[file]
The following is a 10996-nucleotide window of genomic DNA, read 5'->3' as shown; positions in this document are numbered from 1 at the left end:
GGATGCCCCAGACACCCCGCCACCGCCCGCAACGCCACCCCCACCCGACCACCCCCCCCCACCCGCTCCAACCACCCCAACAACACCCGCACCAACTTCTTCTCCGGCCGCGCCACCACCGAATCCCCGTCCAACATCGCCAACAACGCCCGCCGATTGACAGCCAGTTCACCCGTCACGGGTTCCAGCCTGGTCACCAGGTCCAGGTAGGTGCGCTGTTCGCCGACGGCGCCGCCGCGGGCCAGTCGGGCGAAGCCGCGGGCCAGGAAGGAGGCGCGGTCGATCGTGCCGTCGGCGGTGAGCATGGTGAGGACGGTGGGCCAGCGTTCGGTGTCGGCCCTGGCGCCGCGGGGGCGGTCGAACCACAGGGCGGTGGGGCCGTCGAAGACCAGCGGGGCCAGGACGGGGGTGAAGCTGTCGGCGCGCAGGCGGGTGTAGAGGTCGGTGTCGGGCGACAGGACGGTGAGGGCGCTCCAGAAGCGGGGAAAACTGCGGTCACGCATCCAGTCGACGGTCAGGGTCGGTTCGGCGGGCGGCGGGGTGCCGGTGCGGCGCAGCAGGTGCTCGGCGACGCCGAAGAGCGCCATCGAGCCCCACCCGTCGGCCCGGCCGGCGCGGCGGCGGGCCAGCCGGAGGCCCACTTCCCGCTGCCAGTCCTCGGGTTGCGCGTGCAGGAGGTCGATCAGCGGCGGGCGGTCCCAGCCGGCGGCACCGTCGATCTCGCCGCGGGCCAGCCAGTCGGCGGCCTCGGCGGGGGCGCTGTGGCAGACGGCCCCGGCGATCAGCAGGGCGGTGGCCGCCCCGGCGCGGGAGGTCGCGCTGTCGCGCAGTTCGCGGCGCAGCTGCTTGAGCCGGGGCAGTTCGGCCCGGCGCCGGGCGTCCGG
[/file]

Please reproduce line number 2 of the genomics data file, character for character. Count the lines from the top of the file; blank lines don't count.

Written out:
GGATGCCCCAGACACCCCGCCACCGCCCGCAACGCCACCCCCACCCGACCACCCCCCCCCACCCGCTCCAACCACCCCAACAACACCCGCACCAACTTCTTCTCCGGCCGCGCCACCACCGAATCCCCGTCCAACATCGCCAACAACGCCCGCCGATTGACAGCCAGTTCACCCGTCACGGGTTCCAGCCTGGTCACCAGGTCCAGGTAGGTGCGCTGTTCGCCGACGGCGCCGCCGCGGGCCAGTCGGGCGAAGCCGCGGGCCAGGAAGGAGGCGCGGTCGATCGTGCCGTCGGCGGTGAGCATGGTGAGGACGGTGGGCCAGCGTTCGGTGTCGGCCCTGGCGCCGCGGGGGCGGTCGAACCACAGGGCGGTGGGGCCGTCGAAGACCAGCGGGGCCAGGACGGGGGTGAAGCTGTCGGCGCGCAGGCGGGTGTAGAGGTCGGTGTCGGGCGACAGGACGGTGAGGGCGCTCCAGAAGCGGGGAAAACTGCGGTCACGCATCCAGTCGACGGTCAGGGTCGGTTCGGCGGGCGGCGGGGTGCCGGTGCGGCGCAGCAGGTGCTCGGCGACGCCGAAGAGCGCCATCGAGCCCCACCCGTCGGCCCGGCCGGCGCGGCGGCGGGCCAGCCGGAGGCCCACTTCCCGCTGCCAGTCCTCGGGTTGCGCGTGCAGGAGGTCGATCAGCGGCGGGCGGTCCCAGCCGGCGGCACCGTCGATCTCGCCGCGGGCCAGCCAGTCGGCGGCCTCGGCGGGGGCGCTGTGGCAGACGGCCCCGGCGATCAGCAGGGCGGTGGCCGCCCCGGCGCGGGAGGTCGCGCTGTCGCGCAGTTCGCGGCGCAGCTGCTTGAGCCGGGGCAGTTCGGCCCGGCGCCGGGCGTCCGG